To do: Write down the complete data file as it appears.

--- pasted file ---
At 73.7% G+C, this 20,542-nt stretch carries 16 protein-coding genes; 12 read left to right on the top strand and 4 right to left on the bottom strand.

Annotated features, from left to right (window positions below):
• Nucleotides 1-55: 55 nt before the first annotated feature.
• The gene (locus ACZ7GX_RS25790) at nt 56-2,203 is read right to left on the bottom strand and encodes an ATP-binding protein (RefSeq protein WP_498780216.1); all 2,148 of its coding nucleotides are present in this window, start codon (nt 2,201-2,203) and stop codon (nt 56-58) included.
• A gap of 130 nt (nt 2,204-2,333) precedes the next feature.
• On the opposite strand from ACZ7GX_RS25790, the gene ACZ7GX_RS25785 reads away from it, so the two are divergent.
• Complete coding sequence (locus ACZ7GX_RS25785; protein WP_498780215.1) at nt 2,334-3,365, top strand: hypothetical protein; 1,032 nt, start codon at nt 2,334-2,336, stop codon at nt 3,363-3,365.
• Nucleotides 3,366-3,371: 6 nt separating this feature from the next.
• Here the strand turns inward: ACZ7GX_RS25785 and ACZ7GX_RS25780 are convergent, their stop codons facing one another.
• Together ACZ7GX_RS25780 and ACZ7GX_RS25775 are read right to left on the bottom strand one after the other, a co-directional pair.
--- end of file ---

At 73.7% G+C, this 20,542-nt stretch carries 16 protein-coding genes; 12 read left to right on the top strand and 4 right to left on the bottom strand.

Annotated features, from left to right (window positions below):
• Nucleotides 1-55: 55 nt before the first annotated feature.
• The gene (locus ACZ7GX_RS25790) at nt 56-2,203 is read right to left on the bottom strand and encodes an ATP-binding protein (RefSeq protein WP_498780216.1); all 2,148 of its coding nucleotides are present in this window, start codon (nt 2,201-2,203) and stop codon (nt 56-58) included.
• A gap of 130 nt (nt 2,204-2,333) precedes the next feature.
• On the opposite strand from ACZ7GX_RS25790, the gene ACZ7GX_RS25785 reads away from it, so the two are divergent.
• Complete coding sequence (locus ACZ7GX_RS25785; protein WP_498780215.1) at nt 2,334-3,365, top strand: hypothetical protein; 1,032 nt, start codon at nt 2,334-2,336, stop codon at nt 3,363-3,365.
• Nucleotides 3,366-3,371: 6 nt separating this feature from the next.
• Here the strand turns inward: ACZ7GX_RS25785 and ACZ7GX_RS25780 are convergent, their stop codons facing one another.
• Together ACZ7GX_RS25780 and ACZ7GX_RS25775 are read right to left on the bottom strand one after the other, a co-directional pair.